inter-valley spin-flip scattering and in turn to weak
antilocaliza-tion [10,11,30]. Thus, the spin relaxation obtained through
Eq. (1) is mainly related to intravalley spin-flip processes
[Fig. 4(a)]. The dependence of the spin relaxation length
*[L*so =

√

*¯h/(4eBso*)] on density is presented in Fig. 4(b).
*The values are between 40 and 75 nm for n= 5.5 − 7.5 ×*
1012 cm−2*, exhibiting an increase with n, presumably due to*
the increase of the diffusion constant as in the case of the
phase-coherence length. The values obtained here are larger

FIG. 4. Spin relaxation properties of electrons in bilayer MoS2. (a) Energy-dispersion schematic illustrating spin relaxation due to

*intravalley spin-flip process. Different colors represent electron populations of different spin orientations. Spin relaxation length L*so(b) and

time*τ*so*(c) as a function of electron density (T*= 2 K), obtained from fitting the magnetoconductivity data to Eq. (1). The spin relaxation

*NIKOS PAPADOPOULOS et al.* **PHYSICAL REVIEW B 99, 115414 (2019)**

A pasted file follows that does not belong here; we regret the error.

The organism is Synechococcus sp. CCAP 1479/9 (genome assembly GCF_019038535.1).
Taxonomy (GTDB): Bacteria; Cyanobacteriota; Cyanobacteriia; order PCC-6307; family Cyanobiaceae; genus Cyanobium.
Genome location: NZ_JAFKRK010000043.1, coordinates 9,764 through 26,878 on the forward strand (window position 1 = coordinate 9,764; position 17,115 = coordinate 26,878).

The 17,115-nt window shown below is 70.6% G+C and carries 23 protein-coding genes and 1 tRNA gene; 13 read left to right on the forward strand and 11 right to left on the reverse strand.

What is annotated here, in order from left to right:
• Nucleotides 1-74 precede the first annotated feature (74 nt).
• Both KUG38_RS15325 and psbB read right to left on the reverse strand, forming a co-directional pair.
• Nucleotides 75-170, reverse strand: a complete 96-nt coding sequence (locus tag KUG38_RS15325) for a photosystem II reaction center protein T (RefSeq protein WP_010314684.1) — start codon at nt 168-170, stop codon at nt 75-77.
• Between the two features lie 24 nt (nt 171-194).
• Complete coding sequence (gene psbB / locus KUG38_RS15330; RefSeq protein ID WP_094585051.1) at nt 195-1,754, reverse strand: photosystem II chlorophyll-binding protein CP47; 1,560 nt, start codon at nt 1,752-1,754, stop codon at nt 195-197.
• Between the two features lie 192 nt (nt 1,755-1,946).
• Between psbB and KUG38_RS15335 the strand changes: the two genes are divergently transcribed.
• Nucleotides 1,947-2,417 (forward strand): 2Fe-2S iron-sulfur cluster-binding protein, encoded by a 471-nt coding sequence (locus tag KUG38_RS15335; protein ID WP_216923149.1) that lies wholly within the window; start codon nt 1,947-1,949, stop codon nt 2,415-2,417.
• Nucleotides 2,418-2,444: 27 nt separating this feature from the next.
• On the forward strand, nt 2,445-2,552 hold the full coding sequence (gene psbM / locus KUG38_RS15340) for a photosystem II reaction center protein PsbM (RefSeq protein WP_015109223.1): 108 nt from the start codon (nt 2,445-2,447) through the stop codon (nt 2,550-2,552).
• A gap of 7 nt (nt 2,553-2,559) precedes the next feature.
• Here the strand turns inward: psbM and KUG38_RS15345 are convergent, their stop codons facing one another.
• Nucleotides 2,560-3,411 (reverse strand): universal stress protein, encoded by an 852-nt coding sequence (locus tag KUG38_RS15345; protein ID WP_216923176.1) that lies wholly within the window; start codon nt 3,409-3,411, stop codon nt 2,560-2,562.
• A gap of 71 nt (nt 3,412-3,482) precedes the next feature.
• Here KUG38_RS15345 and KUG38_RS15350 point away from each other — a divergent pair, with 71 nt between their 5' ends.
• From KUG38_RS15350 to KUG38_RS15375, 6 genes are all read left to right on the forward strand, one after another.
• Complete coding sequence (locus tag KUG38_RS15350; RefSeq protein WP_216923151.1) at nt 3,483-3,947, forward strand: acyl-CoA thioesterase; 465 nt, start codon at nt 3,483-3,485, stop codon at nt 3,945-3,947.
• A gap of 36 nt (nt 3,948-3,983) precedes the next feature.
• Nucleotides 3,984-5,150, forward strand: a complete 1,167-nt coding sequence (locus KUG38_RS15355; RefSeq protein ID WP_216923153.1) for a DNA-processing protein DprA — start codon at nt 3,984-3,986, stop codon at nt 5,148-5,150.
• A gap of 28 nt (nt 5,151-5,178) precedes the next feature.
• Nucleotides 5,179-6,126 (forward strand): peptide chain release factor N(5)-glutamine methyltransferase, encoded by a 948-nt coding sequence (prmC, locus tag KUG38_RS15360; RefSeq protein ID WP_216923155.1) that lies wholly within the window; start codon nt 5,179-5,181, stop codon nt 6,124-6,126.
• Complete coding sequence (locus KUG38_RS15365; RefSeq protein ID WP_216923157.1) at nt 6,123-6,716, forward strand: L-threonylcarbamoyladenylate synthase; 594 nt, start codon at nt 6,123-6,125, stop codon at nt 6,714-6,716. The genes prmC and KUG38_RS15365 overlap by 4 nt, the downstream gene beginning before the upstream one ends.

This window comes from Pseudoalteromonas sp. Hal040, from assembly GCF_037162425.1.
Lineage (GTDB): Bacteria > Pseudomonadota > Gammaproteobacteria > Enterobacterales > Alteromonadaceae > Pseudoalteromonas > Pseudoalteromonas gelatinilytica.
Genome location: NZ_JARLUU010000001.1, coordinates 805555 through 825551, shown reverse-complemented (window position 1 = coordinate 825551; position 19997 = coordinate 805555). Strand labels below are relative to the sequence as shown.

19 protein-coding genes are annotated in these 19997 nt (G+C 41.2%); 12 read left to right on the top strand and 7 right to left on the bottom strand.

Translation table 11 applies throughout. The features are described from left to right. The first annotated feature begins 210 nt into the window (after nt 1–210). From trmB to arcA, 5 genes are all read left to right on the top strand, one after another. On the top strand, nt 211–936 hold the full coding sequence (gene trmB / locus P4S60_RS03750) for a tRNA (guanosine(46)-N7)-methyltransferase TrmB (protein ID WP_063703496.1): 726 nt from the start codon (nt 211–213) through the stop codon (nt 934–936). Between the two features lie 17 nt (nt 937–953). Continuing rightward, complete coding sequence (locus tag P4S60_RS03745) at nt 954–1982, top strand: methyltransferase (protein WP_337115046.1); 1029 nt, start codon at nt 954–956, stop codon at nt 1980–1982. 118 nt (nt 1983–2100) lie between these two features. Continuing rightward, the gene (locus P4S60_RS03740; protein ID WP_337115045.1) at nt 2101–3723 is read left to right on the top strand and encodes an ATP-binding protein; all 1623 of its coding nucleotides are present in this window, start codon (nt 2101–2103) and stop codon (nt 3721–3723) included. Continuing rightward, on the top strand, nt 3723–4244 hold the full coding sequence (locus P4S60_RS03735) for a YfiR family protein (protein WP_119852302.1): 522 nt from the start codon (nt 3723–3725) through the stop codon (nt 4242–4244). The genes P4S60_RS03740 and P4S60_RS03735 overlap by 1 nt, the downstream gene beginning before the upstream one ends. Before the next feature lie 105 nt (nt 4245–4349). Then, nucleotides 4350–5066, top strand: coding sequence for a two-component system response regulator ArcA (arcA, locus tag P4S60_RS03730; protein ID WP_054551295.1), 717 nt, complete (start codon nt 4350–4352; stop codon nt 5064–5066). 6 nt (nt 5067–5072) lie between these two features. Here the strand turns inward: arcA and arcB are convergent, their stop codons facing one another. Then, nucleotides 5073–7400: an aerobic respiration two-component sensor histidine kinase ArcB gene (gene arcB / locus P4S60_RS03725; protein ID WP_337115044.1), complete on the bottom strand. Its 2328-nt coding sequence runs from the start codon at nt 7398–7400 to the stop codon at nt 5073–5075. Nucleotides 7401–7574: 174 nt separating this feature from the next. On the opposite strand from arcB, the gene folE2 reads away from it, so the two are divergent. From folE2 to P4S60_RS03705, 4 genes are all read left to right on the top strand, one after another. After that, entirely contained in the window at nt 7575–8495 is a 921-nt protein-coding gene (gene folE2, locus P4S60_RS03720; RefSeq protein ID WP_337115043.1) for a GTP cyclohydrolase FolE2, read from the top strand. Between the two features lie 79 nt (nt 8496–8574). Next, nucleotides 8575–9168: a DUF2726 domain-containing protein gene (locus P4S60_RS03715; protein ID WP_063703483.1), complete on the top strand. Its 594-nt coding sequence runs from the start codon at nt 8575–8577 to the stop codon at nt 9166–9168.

than the ones found in monolayer MoS2on SiO2(20 nm) [11] but somewhat smaller than those obtained from a few-layer MoS2in weak localization (100–270 nm) [12,13] and nonlo-cal spin measurements (∼200 nm) [31]. We note that the spin relaxation and phase coherence lengths seem quite similar. Although we see no reason that these should be related, it is an interesting question if there is underlying physics behind this observation.

Unlike the spin relaxation length, the spin relaxation time is
a more universal figure of merit that can be compared among
different devices and materials as it does not depend on the
diffusion constant. The spin relaxation time is found to be